Simon Stables won't like being singled out from the scores of police and volunteers who headed to Thailand to help to identify bodies after the Boxing Day tsunami.
But Stables represents all the Kiwis who cancelled festive season plans to head to the unknown when giant waves wiped out parts of Asia.
The work in Thailand was gruelling and unpleasant. Stables, a forensic pathologist, went twice, for weeks at a time, toiling in the heat and terrible smell in a Buddhist temple that housed thousands of bodies.
Stables was among the first of the international teams to arrive at Takuapa in Phang Nga province. Bodies lay everywhere, rotting and blackened. They had been dead for some days and had bloated to double their size.
Stables and his crew simply rolled their sleeves up, put on some gloves, and got to work. He had seen plenty of corpses before but never on such a horrific scale and at the end of the first stint only eight bodies had been identified.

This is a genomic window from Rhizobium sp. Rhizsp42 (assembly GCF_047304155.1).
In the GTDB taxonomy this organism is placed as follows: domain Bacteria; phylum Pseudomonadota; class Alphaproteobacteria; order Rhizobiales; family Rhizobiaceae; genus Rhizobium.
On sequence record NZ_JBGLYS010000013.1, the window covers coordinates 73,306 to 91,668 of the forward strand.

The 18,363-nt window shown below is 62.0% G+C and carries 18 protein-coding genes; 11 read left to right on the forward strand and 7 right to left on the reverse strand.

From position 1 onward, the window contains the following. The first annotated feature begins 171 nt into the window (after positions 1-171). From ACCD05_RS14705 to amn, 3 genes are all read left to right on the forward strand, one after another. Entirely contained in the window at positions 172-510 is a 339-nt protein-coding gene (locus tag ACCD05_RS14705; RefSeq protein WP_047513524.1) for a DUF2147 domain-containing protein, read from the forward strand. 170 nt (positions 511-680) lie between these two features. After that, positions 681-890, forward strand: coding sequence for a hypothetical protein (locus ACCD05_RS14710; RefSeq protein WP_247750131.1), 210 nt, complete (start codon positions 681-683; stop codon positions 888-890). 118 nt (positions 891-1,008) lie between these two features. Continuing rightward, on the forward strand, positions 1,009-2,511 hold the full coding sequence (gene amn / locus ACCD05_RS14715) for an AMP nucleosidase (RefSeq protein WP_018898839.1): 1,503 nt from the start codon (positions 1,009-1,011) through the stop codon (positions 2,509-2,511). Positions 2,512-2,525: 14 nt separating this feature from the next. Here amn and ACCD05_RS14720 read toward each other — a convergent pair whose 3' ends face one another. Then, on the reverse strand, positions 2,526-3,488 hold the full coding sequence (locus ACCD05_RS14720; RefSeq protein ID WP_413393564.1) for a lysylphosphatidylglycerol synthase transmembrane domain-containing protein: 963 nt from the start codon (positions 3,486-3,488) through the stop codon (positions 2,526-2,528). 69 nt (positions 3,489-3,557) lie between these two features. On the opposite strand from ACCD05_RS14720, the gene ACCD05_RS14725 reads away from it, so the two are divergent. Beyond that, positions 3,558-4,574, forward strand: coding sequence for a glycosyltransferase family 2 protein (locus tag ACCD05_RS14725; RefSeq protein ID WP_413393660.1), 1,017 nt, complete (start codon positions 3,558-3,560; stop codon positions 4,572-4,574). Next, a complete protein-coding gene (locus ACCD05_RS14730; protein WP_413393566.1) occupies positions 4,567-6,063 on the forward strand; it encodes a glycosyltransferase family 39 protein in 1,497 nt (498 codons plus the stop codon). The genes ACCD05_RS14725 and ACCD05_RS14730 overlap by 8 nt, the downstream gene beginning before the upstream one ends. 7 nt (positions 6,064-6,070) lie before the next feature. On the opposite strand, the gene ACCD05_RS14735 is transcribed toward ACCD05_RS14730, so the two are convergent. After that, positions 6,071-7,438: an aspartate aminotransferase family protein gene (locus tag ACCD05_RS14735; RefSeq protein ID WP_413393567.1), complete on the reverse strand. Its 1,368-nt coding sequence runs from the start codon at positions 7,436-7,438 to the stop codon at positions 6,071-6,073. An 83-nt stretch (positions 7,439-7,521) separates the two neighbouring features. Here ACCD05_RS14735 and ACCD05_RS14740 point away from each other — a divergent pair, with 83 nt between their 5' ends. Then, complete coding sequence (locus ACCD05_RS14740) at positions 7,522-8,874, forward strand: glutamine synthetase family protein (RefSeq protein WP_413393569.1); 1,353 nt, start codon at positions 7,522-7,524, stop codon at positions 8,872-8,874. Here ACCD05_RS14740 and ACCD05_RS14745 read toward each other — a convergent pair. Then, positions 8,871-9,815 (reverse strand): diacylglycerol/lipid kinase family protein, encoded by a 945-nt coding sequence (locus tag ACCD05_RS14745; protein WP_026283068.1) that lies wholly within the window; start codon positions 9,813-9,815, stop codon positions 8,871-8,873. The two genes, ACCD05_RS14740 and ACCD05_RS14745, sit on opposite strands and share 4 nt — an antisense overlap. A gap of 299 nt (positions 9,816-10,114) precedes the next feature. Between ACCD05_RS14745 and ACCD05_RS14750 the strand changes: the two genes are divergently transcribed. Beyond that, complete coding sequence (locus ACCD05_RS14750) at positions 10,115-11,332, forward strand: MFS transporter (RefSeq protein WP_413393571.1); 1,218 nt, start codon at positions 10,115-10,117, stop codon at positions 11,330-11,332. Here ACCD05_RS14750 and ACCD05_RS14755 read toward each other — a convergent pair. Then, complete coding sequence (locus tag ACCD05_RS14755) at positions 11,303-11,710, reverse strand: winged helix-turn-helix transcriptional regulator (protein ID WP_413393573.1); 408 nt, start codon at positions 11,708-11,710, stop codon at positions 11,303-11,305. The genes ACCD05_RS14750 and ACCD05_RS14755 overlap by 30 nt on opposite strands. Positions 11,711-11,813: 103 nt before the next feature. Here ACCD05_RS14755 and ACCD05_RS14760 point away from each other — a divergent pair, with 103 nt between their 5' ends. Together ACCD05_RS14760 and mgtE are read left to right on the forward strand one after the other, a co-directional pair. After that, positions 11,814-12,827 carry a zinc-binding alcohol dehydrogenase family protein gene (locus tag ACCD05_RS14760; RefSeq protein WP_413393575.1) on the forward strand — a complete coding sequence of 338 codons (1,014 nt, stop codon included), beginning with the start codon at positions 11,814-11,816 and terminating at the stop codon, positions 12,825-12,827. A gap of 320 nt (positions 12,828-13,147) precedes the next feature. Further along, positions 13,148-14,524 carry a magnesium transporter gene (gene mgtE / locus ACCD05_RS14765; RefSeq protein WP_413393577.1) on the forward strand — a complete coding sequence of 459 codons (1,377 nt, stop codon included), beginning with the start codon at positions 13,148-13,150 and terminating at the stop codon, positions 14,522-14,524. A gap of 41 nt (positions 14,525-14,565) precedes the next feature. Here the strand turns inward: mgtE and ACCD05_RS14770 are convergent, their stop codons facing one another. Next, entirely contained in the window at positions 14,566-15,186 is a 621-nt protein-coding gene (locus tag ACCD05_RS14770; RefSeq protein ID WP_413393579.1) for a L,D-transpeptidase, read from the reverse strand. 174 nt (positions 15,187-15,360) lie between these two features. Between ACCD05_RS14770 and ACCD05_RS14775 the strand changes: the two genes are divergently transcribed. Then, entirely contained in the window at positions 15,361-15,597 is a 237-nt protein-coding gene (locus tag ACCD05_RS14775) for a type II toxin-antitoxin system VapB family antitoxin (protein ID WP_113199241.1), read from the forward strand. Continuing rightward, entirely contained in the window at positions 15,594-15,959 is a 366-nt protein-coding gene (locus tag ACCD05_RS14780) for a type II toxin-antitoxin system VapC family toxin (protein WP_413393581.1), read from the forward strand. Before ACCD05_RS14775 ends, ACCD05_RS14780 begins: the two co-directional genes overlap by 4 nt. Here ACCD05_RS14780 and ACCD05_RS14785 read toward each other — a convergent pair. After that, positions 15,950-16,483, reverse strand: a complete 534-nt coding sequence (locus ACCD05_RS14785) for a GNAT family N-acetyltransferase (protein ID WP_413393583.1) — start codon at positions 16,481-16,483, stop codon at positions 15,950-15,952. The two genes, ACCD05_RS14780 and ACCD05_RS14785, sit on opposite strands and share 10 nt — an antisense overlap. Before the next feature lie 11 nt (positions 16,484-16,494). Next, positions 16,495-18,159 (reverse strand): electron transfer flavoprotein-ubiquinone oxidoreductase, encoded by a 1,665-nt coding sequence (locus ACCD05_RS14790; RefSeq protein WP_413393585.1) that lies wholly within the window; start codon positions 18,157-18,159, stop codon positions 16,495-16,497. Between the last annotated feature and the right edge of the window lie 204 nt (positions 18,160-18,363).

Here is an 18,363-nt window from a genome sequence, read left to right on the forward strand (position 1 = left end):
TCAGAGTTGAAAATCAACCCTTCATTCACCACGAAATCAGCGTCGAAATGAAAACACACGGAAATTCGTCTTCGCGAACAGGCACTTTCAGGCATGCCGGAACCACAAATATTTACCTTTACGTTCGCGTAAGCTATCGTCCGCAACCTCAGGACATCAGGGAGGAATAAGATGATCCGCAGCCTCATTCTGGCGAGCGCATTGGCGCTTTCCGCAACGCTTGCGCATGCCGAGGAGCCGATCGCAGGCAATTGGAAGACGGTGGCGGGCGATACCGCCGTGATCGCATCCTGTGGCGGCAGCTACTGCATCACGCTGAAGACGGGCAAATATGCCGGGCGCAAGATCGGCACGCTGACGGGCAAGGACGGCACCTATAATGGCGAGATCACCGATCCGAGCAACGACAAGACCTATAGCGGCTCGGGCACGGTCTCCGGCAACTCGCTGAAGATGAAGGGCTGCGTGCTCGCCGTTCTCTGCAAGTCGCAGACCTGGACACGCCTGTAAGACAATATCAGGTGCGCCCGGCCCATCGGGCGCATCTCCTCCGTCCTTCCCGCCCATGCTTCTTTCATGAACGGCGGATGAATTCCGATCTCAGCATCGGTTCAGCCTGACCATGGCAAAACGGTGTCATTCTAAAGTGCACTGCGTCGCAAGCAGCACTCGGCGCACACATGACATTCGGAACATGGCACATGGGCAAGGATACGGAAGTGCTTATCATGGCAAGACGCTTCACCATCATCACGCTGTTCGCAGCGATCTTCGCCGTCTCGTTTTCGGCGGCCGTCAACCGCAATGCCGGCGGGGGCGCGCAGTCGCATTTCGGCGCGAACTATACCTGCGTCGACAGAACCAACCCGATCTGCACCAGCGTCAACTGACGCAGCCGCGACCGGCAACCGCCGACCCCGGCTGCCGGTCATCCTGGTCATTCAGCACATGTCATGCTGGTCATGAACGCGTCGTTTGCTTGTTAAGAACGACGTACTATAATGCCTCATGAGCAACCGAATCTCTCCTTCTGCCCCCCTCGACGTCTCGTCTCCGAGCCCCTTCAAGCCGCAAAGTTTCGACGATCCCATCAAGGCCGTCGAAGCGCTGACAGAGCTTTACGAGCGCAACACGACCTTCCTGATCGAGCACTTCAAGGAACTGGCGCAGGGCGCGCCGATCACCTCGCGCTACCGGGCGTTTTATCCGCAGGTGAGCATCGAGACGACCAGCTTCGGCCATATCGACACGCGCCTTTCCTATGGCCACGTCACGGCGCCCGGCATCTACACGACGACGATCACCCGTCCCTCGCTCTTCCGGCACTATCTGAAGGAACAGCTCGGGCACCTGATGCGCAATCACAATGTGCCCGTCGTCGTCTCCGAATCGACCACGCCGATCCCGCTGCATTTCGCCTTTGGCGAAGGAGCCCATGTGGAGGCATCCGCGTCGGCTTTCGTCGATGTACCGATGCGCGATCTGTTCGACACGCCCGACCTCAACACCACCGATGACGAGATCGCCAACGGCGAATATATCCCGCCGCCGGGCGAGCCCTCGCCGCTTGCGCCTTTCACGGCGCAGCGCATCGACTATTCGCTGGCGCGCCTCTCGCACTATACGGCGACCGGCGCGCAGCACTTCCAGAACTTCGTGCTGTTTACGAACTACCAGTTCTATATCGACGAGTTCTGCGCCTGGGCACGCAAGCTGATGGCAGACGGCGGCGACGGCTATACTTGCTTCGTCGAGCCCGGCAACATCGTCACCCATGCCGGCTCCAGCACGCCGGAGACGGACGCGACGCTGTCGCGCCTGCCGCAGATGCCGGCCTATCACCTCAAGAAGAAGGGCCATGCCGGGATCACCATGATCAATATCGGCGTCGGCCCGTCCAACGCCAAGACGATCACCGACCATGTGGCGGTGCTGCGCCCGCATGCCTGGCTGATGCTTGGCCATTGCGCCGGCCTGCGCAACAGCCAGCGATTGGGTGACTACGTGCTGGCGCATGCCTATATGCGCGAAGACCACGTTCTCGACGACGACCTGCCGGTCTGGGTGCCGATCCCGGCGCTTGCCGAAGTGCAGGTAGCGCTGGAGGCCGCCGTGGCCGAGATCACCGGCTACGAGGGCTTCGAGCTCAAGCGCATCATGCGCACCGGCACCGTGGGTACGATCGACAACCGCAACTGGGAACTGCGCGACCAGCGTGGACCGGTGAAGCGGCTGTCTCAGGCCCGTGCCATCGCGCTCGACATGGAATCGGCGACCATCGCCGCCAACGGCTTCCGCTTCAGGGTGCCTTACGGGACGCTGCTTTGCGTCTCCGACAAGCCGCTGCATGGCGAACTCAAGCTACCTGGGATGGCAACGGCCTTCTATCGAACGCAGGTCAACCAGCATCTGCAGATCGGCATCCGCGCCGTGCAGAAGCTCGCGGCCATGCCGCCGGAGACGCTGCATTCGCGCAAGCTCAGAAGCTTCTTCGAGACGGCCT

So, before he got on the plane to go home, he put down his name to return and do it again.
When the Herald met Stables at the body temple in March on stint number two, he talked of New Zealand woman Belinda Welch who had just been identified, not by Kiwis but by a member of a Swedish team.
The New Zealand team was rapt at the news: "You know, it's good to have one go home," Stables said at the time.
Getting people home, no matter their country, was what it was all about.
The New Zealanders are highly respected by other nations for their expertise and level of commitment - even though only five of their own died.
But, says Stables, that's just the Kiwi way.By Catherine Masters Email Catherine